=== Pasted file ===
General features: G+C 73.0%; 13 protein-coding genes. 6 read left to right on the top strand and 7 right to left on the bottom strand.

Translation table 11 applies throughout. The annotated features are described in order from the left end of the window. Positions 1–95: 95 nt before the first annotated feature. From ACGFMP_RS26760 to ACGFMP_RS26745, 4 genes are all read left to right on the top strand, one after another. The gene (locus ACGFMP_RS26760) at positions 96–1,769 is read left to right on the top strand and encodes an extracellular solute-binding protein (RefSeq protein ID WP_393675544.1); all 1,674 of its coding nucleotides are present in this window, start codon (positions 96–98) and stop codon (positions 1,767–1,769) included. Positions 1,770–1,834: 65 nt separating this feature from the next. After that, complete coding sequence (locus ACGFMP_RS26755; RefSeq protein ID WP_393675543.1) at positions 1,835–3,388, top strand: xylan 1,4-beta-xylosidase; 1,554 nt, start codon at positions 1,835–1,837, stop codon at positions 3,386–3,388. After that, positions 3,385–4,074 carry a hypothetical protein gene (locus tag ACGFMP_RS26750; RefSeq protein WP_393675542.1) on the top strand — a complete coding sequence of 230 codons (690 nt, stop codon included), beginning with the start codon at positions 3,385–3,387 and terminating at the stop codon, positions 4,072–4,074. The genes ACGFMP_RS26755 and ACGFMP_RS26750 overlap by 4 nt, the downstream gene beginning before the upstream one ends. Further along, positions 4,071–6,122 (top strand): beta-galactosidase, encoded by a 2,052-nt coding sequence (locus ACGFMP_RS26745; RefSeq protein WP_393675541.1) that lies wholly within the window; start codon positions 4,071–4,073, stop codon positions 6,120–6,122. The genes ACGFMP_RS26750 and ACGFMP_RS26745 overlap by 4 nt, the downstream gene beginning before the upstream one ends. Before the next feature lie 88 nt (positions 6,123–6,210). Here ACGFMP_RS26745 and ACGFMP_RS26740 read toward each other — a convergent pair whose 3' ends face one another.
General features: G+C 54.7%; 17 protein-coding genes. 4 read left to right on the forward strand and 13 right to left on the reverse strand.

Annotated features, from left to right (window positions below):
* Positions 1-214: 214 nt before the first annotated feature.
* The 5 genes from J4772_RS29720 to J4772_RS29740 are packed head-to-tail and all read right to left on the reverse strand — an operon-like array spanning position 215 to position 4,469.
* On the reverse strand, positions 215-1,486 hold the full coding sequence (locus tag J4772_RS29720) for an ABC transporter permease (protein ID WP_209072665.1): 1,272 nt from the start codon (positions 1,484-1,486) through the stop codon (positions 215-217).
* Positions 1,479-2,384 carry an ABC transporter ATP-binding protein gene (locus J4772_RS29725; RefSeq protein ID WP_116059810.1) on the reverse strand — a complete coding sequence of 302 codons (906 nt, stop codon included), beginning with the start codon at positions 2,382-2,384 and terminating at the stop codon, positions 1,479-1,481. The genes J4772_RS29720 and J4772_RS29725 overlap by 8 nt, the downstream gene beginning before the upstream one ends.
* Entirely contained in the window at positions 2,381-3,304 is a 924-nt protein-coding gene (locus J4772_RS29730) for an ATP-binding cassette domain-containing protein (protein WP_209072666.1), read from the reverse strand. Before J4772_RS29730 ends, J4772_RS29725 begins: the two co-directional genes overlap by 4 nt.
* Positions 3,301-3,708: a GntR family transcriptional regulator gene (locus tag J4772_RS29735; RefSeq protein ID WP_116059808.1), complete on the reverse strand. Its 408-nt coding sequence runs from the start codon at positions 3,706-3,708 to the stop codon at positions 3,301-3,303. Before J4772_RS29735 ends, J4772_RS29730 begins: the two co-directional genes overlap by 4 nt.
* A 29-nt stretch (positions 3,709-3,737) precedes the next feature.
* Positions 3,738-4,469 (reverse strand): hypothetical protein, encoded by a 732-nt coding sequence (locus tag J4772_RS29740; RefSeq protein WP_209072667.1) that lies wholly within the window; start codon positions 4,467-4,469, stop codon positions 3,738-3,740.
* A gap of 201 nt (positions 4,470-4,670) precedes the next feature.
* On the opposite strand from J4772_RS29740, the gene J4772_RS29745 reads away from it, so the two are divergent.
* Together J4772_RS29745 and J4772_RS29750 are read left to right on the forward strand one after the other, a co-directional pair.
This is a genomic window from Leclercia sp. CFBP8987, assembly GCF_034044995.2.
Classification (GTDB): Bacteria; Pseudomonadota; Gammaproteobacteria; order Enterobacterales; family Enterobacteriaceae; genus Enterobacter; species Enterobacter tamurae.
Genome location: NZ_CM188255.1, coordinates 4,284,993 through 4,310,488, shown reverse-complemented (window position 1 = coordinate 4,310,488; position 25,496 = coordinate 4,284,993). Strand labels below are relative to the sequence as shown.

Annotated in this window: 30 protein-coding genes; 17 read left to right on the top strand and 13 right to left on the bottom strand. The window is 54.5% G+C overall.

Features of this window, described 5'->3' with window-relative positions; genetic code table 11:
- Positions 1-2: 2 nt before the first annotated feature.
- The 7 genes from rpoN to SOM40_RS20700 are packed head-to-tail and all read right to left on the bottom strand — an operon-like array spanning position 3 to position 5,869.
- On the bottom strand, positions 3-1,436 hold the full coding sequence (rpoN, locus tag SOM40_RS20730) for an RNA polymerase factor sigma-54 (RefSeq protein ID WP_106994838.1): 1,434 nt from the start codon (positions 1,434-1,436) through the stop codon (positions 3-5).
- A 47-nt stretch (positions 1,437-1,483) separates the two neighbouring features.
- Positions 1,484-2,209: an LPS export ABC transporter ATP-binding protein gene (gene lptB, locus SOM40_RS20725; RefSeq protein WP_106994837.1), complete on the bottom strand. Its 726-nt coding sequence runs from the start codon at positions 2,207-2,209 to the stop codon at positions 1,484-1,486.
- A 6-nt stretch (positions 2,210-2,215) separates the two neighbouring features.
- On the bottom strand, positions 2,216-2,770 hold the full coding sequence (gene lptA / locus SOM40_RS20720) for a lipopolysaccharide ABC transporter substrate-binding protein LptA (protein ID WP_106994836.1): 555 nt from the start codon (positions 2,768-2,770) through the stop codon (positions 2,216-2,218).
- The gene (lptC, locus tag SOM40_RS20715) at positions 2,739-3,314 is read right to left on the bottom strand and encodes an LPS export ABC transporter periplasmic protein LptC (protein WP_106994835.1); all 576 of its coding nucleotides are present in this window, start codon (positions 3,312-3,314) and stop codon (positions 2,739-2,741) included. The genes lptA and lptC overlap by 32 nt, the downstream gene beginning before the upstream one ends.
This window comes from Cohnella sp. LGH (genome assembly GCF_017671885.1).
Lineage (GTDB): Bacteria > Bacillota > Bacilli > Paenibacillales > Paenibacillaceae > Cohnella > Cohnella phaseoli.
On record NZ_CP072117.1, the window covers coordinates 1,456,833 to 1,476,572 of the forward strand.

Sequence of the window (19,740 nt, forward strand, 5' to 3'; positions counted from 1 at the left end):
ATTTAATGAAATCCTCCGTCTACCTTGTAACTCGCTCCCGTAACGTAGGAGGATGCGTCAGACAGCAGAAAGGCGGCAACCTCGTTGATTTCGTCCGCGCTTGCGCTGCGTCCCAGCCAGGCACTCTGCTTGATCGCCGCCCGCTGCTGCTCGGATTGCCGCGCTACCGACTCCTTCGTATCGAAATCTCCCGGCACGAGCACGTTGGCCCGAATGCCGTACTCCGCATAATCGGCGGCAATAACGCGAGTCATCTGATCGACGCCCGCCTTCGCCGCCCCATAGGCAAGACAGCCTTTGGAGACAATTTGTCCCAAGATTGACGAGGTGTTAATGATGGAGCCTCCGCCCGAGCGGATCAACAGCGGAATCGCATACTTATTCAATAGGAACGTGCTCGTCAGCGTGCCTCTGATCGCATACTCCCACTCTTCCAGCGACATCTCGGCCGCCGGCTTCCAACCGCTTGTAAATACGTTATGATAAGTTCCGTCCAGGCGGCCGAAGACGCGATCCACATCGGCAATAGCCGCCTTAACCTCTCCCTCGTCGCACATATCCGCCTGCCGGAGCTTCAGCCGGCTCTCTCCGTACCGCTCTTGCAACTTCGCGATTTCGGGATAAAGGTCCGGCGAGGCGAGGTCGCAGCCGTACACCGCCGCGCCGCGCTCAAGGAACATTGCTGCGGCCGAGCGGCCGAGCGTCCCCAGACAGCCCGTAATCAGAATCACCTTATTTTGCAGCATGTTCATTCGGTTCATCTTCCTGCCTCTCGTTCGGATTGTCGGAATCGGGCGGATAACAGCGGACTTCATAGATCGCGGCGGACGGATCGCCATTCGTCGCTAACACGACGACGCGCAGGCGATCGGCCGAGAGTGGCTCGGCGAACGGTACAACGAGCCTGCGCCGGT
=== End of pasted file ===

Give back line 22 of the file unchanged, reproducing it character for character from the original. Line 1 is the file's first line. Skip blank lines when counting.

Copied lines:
- The 7 genes from rpoN to SOM40_RS20700 are packed head-to-tail and all read right to left on the bottom strand — an operon-like array spanning position 3 to position 5,869.